FWIW, I think you're awesome to even be thinking about it right now, and if it makes you feel better, my brother -- who had some SERIOUSLY tough teenage years -- is doing so amazingly well now. You will have great Christmases on the other end of this.
posted by Countess Sandwich at 11:59 PM on November 3, 2011 [2 favorites]

My family has also had a really rough year this year, so we're just going to scale down the level of expectation for Christmas and Thanksgiving. More nuclear family hangout time, less entertaining of relatives and family friends.

Remember that the important part of this time of year is hanging out with your family. It does not matter what kind of food you're eating, parties you're throwing, or presents you're unwrapping while this happens. Your friends and non-nuclear family should by definition understand that you've had a rough 12 months and want to take it a little easier this holiday season; if they don't, that's their problem, not yours.

For your "other" kid, don't put too much pressure on yourself for "normalcy." As a kid (<15, I'm guessing) your sample size of Christmases is small, so whatever you guys do this year should be fun for him.
posted by Aizkolari at 4:26 AM on November 4, 2011

If your goal is to have as normal and typical a christmas as possible so nothing feels, tastes, or sounds like "we're doing it his way this year because of The Cloud of Doom," then SMPA's advice is spot on.

I get that you don't want to change it up much and I agree. Get the kids' input and ask for their help and good luck.
posted by Lesser Shrew at 6:31 AM on November 4, 2011

It is entirely possible for our family that this will be "that year" for us, and so I am reading these answers with interest. I will be following SMPA's advice.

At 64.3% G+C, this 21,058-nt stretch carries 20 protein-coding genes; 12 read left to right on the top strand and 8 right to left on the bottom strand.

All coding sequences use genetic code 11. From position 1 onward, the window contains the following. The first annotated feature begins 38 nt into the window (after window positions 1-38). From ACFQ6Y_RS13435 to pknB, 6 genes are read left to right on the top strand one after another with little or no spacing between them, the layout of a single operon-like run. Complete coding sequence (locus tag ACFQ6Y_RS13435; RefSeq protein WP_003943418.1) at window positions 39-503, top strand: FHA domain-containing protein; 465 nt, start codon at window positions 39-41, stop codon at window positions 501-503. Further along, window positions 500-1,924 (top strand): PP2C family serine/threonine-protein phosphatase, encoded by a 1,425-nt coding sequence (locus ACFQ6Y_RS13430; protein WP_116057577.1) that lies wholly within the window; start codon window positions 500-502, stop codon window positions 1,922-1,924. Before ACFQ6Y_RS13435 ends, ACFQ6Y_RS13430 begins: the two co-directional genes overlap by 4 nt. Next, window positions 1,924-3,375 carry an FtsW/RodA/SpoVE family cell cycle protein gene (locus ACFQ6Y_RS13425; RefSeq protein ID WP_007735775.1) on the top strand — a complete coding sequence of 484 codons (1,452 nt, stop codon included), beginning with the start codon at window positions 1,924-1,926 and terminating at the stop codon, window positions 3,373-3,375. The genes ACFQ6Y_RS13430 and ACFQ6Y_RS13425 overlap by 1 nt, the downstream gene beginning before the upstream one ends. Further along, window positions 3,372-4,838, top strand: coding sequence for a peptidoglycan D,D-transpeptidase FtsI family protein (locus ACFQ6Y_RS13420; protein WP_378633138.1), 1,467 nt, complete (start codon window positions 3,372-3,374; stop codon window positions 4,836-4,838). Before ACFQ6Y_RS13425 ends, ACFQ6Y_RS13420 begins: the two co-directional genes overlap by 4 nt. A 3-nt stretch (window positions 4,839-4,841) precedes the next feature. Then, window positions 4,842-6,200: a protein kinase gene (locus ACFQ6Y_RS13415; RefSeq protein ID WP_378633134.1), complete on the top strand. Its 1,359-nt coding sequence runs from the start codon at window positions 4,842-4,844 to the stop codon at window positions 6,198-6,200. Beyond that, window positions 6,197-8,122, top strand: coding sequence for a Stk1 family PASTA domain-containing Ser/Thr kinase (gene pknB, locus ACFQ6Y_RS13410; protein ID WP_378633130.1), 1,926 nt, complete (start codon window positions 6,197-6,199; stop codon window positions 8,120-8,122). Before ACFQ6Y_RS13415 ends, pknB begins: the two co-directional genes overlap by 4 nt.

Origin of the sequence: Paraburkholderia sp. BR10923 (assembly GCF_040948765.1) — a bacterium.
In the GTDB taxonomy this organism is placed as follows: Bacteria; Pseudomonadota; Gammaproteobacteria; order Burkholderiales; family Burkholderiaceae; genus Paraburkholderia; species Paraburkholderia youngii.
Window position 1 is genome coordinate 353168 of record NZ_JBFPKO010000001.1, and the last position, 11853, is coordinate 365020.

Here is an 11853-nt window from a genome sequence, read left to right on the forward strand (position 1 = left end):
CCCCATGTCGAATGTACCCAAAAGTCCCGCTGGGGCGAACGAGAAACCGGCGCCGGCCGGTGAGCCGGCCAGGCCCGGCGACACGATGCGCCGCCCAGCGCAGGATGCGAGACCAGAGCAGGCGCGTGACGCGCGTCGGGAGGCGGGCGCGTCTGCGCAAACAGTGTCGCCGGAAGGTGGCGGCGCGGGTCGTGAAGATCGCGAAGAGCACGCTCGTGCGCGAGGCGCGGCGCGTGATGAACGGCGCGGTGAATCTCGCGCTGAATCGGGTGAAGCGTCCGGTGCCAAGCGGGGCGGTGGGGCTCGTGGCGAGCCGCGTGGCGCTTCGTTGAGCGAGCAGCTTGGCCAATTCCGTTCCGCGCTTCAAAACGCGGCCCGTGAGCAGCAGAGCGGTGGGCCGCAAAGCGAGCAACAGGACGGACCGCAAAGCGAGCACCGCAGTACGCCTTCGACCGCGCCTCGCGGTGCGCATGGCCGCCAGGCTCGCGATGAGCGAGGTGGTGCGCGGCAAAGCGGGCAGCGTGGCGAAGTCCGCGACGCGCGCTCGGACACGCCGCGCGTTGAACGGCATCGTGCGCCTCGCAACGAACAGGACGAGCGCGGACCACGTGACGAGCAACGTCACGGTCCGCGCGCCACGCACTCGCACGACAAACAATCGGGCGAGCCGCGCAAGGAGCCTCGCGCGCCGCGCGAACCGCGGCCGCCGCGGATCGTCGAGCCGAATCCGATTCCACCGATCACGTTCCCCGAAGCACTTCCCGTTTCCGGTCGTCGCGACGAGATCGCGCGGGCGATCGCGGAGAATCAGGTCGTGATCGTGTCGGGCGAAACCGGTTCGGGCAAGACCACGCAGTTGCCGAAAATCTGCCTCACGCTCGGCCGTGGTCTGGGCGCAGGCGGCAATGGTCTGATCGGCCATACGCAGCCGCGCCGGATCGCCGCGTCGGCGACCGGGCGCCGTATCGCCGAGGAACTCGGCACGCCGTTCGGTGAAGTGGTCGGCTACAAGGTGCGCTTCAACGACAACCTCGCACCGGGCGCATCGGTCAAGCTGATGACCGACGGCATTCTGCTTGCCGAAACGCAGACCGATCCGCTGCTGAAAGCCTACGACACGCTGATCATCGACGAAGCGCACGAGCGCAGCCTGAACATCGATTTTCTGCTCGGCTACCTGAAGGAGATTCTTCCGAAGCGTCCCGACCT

But, considering what had to change for us for Halloween, which for us is right hard up there under Christmas in terms of favourite holidays, I would say that our daughter, who's only seven, really appreciated being included in adult decisions such as forgoing pumpkins; going without the creepy meatloaf grave with a Barbie hand reaching out for dinner as usual; and understanding that if we decided put up all that fake spiderwebby crap, she had to take it down. She was okay with it, because it was her decision too.

So, I'm agreeing with everyone that is saying it's time for a meeting. It's possible you might want to hang on to being the superhero mommy, and maybe this is an attempt to have the familiarity of their family rituals during a difficult time to preserve some of the sweetness of childhood and the comforting parts of normalcy, for even one last time, that you might need - and if they want it, sure, go for it - but it's also an opportunity to have your first adult Christmas together. They ought to be knowing you as a person too, even as "an exhausted and at this point even apathetic" person. My daughter looked at me with the big eyes, but it felt like she really saw me when I simply explained "I am tired - the trips to and from the hospital to see your grandma mean a lot of driving for me, and the extra cooking and cleaning for your papa are something I need to save energy for. There will be weeks of this, and we need to pace ourselves. We can give up a few things, still have a perfectly nice Halloween, and I will be a nicer person for not being so stressed. What do you say?" It was a huge leap in growing for her, as empathy is an issue - and being proud of her for it is a gift for both of us.